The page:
UCLA Medical Center and its most accomplished liver surgeon provided a life-saving transplant to one of Japan's most powerful gang bosses, law enforcement sources told The Times.
In addition, the surgeon performed liver transplants at UCLA on three other men who are now barred from entering the United States because of their criminal records or suspected affiliation with Japanese organized crime groups, said a knowledgeable law enforcement official who spoke on condition of anonymity.
The most prominent transplant recipient, Tadamasa Goto, had been barred from entering the U.S. because of his criminal history, several current and former law enforcement officials said. Goto leads a gang called the Goto-gumi, which experts describe as vindictive and at times brutal.
The FBI helped Goto obtain a visa to enter the United States in 2001 in exchange for leads on potentially illegal activity in this country by Japanese criminal gangs, said Jim Stern, retired chief of the FBI's Asian criminal enterprise unit in Washington.
Goto got his liver, Stern said, but provided the bureau with little useful information on Japanese gangs.
'I don't think Goto gave the bureau anything of significance,'Stern said. Goto 'came to the States and got a liver and was laughing back to where he came from. . . . It defies logic.'
These transplants were done at a time when the supply of livers for transplantation was limited.
In the year of Goto's surgery, 186 people in the Los Angeles region died waiting for a liver, U.S. transplant statistics show.
One factor was apparently that the particularJapanese transplant recipients could pay cash.
Typically, transplant experts say, foreigners cannot receive transplants at U.S. centers unless they are willing to pay the full cost of the procedure out of pocket -- without the substantial discounts given to insurers. Charges for a liver transplant and immediate follow-up care generally exceed $523,000, according to an April report by Milliman Inc., an actuarial firm.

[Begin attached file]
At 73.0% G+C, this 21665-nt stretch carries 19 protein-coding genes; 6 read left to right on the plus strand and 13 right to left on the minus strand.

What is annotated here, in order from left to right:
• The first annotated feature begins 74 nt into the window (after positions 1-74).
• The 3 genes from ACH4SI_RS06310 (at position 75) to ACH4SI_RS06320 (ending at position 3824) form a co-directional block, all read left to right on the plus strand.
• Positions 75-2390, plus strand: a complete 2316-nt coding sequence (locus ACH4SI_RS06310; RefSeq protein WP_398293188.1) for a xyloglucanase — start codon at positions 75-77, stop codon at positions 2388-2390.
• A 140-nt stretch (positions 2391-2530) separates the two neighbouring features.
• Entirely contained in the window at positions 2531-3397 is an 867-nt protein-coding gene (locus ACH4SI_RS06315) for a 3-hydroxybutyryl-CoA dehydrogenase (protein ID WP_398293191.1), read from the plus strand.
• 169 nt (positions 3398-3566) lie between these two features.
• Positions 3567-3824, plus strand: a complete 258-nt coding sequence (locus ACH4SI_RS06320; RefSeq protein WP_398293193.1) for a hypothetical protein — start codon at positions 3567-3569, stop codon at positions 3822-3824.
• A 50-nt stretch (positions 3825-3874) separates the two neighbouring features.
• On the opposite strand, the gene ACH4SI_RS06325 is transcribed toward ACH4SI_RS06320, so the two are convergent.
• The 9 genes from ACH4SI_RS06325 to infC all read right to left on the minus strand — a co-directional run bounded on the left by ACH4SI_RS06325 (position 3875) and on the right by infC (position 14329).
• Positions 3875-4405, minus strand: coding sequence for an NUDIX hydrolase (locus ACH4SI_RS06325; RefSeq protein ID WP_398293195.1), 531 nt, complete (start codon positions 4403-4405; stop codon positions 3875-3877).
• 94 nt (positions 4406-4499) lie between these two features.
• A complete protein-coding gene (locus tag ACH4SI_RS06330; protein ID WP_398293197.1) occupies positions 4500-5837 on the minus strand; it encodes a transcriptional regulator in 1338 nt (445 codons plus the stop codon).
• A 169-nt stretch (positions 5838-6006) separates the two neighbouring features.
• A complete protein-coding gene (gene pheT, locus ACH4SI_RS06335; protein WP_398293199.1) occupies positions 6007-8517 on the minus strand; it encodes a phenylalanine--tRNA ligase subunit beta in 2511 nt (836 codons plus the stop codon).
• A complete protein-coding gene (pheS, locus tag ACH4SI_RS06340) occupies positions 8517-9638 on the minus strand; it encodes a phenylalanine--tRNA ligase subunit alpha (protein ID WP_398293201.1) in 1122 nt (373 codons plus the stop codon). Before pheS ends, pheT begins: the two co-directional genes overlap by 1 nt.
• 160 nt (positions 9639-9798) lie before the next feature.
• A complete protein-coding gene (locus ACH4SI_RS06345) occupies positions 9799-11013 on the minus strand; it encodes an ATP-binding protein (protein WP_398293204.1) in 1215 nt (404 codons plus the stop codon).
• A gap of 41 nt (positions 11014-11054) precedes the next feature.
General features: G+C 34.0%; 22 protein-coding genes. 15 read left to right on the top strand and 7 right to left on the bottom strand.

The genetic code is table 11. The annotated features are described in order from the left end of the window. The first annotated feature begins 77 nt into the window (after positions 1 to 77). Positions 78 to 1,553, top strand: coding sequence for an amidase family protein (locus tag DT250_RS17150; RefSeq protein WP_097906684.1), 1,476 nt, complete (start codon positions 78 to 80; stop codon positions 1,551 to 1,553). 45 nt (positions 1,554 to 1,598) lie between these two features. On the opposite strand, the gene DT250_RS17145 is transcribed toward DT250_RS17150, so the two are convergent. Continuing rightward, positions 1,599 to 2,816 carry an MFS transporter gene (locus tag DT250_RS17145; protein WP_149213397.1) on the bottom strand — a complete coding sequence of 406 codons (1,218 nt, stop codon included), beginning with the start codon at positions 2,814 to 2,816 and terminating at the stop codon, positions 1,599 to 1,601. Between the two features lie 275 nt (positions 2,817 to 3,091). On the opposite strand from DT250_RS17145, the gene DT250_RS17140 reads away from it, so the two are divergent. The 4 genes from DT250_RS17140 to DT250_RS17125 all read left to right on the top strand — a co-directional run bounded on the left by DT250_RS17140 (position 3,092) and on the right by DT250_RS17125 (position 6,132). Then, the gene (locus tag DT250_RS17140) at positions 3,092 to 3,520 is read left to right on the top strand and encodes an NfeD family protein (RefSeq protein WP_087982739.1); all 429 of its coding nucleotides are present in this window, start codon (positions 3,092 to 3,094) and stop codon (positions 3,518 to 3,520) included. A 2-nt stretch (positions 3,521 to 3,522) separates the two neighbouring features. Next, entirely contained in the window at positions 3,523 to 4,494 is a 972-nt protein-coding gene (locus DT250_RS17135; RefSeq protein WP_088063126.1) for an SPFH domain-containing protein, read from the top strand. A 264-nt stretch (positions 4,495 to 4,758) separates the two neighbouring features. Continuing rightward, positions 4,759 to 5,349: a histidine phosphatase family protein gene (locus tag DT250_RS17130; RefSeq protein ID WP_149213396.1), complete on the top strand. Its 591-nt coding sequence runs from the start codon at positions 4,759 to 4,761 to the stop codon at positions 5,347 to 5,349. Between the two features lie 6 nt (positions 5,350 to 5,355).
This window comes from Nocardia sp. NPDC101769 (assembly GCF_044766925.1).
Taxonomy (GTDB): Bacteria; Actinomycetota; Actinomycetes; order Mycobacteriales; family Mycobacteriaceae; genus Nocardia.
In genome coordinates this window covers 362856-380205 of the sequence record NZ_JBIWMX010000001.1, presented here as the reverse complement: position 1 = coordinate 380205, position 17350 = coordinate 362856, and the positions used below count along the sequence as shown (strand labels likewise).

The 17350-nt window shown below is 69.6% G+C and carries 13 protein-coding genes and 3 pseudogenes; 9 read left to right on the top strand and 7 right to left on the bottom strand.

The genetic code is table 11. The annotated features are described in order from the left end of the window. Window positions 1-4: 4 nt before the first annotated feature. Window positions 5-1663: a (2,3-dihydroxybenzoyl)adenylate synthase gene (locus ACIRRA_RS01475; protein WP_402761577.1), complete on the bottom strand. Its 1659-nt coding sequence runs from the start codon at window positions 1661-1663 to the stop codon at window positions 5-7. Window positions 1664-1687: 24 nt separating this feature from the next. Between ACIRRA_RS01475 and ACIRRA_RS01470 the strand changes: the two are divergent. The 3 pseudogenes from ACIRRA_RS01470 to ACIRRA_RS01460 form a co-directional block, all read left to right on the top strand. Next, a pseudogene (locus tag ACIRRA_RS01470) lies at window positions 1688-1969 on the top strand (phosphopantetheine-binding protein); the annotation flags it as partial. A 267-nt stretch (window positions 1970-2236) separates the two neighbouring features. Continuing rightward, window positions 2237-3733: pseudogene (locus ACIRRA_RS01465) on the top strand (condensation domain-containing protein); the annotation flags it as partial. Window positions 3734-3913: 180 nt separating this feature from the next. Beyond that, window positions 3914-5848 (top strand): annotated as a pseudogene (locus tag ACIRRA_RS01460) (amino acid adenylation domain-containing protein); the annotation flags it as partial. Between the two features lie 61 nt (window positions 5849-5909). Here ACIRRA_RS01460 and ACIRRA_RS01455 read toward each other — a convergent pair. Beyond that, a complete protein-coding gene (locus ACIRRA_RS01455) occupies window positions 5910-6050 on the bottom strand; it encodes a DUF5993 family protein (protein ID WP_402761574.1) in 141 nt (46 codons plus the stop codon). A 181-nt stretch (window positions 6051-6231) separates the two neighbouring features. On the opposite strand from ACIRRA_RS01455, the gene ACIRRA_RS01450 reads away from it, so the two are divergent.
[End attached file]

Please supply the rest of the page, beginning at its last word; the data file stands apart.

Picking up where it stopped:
A subsequent article (May 31, 2008) in the LA Times further noted that two of the Japanese transplant recipients made substantial "donations" to the hospital after their procedures.
A powerful Japanese gang boss who received a liver transplant at UCLA Medical Center donated $100,000 to the Westwood hospital shortly after the surgery, The Times has learned.
A plaque dated November 2001 at the entryway to a seventh-floor surgery office reads, 'In grateful recognition of the Goto Research Fund established through the generosity of Mr. Tadamasa Goto.'
UCLA also acknowledged that it received a separate $100,000 donation from another man who figured in Thursday's story. He donated in 2002, the year of his transplant.
The man was identified by a law enforcement official as one of four Japanese men now barred from entering the United States because of their suspected gang affiliations, criminal records, or both.
Finally, one previous attempt to report this story was stopped by apparent intimidation, as reported in the May 30, LA Times article.
Jake Adelstein, a former reporter at Japan's largest daily newspaper, Yomiuri Shimbun, said he received a tip about the circumstances surrounding Goto's liver transplant in 2005. Within days of making inquiries, however, Adelstein was visited by men who told him: 'Erase the story or be erased,' he said in an interview.